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Carpal Tunnel Syndrome

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Presentation on theme: "Carpal Tunnel Syndrome"— Presentation transcript:

1 Carpal Tunnel Syndrome
Department of Osteopathic Manipulative Medicine University of North Texas Health Science Center Texas College of Osteopathic Medicine


3 Case Presentation A 42-year-old Caucasian female presents to your office complaining of numbness and tingling in her right hand for approximately one year. The sensation is on the palmar surface of the thumb, index, and middle fingers, and ring finger. She states that sometimes it feels like her hand is “asleep,” while other times it feels like “pins and needles.” The symptoms occur at night and the only relief is “flicking” of the wrist.

4 Case Presentation Occasionally, the pain is referred to the forearm and shoulder, but only during an acute flare-up. The patient has worked as a secretary at UNTHSC for the past 15 years. Physical examination: overweight female in NAD. Sensation full & = bilat; DTR’s 2+ & = bilat; slight atrophy and weakness of the thenar muscle and grip strength on the Rt.; decreased ROM of Rt. wrist compared to Lt.; positive Tinel’s and Phalen’s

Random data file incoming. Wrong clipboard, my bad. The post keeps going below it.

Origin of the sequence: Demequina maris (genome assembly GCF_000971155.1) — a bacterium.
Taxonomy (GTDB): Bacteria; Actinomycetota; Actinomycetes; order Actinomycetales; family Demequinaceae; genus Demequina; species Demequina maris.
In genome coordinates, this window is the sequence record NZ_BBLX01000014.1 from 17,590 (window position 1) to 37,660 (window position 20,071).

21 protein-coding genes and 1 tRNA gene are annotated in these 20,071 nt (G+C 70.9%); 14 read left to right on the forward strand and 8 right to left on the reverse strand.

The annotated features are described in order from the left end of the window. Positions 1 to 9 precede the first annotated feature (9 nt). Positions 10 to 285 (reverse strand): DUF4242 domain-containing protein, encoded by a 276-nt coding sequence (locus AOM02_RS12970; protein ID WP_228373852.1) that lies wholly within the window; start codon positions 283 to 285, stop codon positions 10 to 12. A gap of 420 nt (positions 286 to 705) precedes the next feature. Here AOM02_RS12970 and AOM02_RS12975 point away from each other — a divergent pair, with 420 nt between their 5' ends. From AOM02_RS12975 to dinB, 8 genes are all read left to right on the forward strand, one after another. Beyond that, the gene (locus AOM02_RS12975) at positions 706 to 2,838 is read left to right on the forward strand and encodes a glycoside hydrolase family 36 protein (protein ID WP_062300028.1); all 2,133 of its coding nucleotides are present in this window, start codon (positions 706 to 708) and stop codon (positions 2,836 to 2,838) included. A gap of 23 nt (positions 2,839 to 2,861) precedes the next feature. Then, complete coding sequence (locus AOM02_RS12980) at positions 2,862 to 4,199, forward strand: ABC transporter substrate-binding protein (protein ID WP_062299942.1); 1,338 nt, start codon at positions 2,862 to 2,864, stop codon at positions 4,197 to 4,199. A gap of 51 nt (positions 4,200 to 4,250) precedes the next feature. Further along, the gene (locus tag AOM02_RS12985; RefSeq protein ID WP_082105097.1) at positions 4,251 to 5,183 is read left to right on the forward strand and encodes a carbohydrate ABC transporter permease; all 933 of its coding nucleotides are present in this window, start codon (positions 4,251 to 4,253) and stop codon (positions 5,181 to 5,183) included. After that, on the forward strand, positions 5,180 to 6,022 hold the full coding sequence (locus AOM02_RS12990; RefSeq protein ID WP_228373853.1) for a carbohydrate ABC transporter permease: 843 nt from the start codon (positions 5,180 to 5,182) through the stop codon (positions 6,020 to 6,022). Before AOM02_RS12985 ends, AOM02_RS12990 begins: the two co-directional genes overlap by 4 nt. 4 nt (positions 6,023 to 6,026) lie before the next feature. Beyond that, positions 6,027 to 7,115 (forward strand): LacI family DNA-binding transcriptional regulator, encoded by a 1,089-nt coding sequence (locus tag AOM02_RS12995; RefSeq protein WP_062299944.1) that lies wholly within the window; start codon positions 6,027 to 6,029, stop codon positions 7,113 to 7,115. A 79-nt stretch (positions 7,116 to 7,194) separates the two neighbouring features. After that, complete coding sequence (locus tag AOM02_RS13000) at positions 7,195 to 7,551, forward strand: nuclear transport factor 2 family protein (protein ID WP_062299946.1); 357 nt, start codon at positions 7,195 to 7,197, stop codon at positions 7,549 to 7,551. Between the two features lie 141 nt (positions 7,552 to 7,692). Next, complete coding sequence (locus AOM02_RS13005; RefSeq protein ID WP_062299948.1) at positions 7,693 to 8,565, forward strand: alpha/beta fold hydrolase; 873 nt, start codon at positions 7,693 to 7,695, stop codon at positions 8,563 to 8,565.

5 Differential Diagnosis
Cervical radiculopathy Cervical disc herniation Thoracic outlet syndrome Diabetes mellitus Fracture/Dislocation Carpal tunnel syndrome


7 What is Carpal Tunnel Syndrome?
This condition is most commonly described as an entrapment neuropathy of the median nerve at the wrist in the carpal tunnel The tunnel is formed by the carpal bones and the transverse carpal ligament Contents of the tunnel include the flexor tendons and the median nerve








15 ANATOMY Carpal Tunnel:
space on the volar aspect of the wrist formed by the carpal bones and the transverse carpal ligament (flexor retinaculum).


17 ANATOMY Boney Landmarks Proximal: Distal: pisiform bone - medially
scaphoid bone - laterally Distal: hook of the hamate - medial trapezium bone - laterally

18 Right Hand- Carpal Bones

I. Median nerve II. 2 synovial sheathes 1st sheath 8 flexor digitorum profundi and superficialis tendons. 2nd sheath flexor pollicis longus tendon.

20 Cross Section Outside Canal: palmaris longus tendon:
begins at the medial epicondyle of the humerus fans out to become the palmar aponeurosis ulnar nerve and artery: “canal of Guyon”



23 Carpal Tunnel Anatomy Posterior Border Anterior Border Boundaries